|CompTox Dashboard (EPA)|
|Chemical and physical data|
|Molar mass||406.95 g·mol−1|
|3D model (JSmol)|
|(what is this?)|
BRL-15,572 is a drug which acts as a selective antagonist for the serotonin receptor subtype 5-HT1D, with around 60x selectivity over other related receptors. The 5-HT1D receptor has a very similar pharmacology to the closely related 5-HT1B receptor, and most older ligands for these receptors bind to both subtypes with approximately equal affinity, so development of compounds such as BRL-15572 which are able to selectively block the 5-HT1D subtype while leaving 5-HT1B unaffected, have been a significant advance which has helped scientists in researching the function of these serotonin receptor subtypes. One function of the 5-HT1D receptor this research has revealed is its role in modulating release of the neurotransmitter glutamate in the brain, as well as functions in regulation of cerebral blood pressure which are important in the pathogenesis of migraine headaches.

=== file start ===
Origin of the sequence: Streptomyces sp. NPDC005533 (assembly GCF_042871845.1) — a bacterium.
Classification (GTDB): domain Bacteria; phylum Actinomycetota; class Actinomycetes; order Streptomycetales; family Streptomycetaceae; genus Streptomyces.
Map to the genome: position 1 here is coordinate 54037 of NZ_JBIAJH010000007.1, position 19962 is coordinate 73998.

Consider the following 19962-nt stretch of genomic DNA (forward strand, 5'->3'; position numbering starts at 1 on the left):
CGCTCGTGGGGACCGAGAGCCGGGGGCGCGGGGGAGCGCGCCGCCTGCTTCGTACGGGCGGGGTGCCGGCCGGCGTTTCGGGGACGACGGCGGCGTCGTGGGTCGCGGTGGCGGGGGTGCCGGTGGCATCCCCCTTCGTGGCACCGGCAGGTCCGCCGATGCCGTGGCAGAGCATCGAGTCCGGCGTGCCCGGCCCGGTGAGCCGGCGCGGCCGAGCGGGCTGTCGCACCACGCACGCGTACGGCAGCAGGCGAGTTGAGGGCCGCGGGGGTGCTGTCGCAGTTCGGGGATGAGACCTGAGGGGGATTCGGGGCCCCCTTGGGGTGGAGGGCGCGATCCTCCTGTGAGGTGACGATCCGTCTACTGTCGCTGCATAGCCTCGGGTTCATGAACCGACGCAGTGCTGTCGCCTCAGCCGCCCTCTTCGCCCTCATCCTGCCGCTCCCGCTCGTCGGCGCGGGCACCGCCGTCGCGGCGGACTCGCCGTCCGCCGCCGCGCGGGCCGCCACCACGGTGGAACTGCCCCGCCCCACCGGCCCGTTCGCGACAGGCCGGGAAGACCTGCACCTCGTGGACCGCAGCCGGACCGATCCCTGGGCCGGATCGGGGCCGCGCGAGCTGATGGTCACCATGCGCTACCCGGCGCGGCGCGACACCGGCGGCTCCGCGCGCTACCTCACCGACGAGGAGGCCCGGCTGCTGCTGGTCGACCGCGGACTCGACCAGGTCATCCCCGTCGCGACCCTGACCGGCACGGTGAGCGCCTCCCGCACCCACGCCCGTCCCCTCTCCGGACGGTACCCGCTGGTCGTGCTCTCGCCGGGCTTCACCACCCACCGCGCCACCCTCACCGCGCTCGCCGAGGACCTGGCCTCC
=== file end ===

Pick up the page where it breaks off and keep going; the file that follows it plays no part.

- Price GW, Burton MJ, Collin LJ, Duckworth M, Gaster L, Göthert M, et al. (September 1997). "SB-216641 and BRL-15572--compounds to pharmacologically discriminate h5-HT1B and h5-HT1D receptors". Naunyn-Schmiedeberg's Archives of Pharmacology. 356 (3): 312–20. doi:10.1007/pl00005056. PMID 9303567.
- Schlicker E, Fink K, Molderings GJ, Price GW, Duckworth M, Gaster L, et al. (September 1997). "Effects of selective h5-HT1B (SB-216641) and h5-HT1D (BRL-15572) receptor ligands on guinea-pig and human 5-HT auto- and heteroreceptors". Naunyn-Schmiedeberg's Archives of Pharmacology. 356 (3): 321–7. doi:10.1007/pl00005057. PMID 9303568.
- Marcoli M, Maura G, Munari C, Ruelle A, Raiteri M (February 1999). "Pharmacological diversity between native human 5-HT1B and 5-HT1D receptors sited on different neurons and involved in different functions". British Journal of Pharmacology. 126 (3): 607–12. doi:10.1038/sj.bjp.0702336. PMC 1565844. PMID 10188970.
- Goadsby PJ, Classey JD (2003). "Evidence for serotonin (5-HT)1B, 5-HT1D and 5-HT1F receptor inhibitory effects on trigeminal neurons with craniovascular input". Neuroscience. 122 (2): 491–8. doi:10.1016/s0306-4522(03)00570-0. PMID 14614913.